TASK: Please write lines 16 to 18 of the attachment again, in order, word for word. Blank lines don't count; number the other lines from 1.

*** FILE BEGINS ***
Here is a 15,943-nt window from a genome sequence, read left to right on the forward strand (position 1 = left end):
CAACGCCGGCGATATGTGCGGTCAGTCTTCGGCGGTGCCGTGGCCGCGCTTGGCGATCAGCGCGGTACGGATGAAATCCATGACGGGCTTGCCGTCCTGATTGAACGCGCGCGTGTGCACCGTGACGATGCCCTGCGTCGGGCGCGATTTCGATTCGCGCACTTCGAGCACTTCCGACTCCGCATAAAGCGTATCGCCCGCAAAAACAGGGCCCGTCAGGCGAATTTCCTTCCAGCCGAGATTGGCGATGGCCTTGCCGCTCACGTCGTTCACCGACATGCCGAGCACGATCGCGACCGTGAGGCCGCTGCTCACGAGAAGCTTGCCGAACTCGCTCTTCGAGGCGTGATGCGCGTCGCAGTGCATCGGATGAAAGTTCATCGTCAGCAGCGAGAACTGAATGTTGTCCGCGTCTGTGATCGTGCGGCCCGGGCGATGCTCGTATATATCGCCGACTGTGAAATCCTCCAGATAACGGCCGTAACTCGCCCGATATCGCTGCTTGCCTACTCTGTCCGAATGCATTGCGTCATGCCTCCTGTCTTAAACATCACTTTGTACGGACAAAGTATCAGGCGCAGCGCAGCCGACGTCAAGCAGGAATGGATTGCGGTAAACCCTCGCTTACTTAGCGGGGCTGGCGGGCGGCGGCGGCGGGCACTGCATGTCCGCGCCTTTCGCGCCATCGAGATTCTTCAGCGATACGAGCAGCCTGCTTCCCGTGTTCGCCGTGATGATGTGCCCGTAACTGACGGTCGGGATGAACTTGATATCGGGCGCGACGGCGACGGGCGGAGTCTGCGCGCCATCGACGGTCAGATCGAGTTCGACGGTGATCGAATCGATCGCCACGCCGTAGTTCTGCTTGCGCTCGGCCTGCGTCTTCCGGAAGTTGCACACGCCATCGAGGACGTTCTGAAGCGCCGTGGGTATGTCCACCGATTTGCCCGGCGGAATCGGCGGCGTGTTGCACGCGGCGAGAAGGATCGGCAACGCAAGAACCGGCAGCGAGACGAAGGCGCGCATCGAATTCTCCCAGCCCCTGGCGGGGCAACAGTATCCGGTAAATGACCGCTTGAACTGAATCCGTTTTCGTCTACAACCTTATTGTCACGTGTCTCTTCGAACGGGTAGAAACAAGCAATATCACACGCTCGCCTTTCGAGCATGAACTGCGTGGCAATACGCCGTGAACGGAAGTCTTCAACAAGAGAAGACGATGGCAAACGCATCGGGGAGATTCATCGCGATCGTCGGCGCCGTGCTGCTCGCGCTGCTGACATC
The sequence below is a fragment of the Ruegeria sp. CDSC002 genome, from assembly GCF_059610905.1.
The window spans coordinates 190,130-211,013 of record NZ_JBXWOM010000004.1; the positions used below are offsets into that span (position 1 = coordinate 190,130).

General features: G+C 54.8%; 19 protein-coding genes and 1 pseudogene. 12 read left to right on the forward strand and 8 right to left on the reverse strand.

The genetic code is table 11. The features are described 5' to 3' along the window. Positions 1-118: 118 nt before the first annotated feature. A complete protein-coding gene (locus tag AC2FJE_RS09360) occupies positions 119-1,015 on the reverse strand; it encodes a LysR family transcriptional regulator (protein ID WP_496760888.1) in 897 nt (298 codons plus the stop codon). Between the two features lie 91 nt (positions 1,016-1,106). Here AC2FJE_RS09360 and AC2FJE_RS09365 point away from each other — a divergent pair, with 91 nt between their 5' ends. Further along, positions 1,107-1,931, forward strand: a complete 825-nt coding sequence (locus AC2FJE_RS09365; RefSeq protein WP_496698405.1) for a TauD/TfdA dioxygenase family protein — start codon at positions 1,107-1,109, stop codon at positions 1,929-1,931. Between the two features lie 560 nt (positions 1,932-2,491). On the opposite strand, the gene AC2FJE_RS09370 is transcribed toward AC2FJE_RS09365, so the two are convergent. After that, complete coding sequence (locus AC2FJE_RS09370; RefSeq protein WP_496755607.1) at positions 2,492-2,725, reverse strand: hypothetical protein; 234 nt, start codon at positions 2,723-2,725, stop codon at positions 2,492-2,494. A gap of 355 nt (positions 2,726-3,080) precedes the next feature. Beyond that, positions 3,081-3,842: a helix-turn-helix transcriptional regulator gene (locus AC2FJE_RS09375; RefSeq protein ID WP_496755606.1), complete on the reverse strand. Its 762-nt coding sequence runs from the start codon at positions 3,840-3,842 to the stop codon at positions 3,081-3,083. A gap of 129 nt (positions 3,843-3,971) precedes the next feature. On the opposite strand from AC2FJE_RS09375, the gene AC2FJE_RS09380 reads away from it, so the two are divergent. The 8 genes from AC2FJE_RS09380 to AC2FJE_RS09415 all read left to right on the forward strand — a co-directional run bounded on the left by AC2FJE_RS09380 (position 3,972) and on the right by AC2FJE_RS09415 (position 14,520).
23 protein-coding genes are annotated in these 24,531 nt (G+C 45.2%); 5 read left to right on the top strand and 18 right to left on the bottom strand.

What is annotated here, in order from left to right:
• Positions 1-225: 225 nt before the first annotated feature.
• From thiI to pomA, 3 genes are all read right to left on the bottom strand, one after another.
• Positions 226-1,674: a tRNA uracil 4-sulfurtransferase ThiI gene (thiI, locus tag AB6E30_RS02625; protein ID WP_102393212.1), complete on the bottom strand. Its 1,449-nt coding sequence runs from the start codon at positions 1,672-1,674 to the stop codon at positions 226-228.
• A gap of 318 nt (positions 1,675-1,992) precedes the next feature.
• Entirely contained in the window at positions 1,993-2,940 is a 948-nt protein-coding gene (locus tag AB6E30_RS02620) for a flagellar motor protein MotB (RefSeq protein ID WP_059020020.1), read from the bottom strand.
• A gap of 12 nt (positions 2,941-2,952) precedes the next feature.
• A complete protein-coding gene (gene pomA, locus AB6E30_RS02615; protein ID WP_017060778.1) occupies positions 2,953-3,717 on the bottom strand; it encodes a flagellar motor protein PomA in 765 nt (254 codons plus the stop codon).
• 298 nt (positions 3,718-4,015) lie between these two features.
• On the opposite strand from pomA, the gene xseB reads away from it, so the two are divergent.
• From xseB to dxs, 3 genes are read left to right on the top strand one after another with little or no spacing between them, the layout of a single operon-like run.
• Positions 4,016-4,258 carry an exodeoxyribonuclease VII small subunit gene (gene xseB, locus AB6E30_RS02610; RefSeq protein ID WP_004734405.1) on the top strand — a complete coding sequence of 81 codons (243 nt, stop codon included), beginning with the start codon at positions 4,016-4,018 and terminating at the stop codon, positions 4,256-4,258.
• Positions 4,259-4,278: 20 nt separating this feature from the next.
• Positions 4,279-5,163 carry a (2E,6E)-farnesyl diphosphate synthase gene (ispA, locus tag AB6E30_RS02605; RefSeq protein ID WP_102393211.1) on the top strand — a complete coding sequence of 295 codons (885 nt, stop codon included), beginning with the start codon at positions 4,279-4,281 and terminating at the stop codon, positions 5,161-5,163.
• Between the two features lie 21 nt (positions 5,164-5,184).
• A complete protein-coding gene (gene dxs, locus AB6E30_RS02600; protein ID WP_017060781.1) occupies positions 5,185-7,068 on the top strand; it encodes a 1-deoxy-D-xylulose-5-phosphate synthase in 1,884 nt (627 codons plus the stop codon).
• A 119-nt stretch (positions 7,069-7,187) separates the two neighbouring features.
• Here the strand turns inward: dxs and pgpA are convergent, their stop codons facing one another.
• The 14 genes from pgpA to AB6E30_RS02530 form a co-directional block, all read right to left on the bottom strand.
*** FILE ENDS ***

• 298 nt (positions 3,718-4,015) lie between these two features.
• On the opposite strand from pomA, the gene xseB reads away from it, so the two are divergent.
• From xseB to dxs, 3 genes are read left to right on the top strand one after another with little or no spacing between them, the layout of a single operon-like run.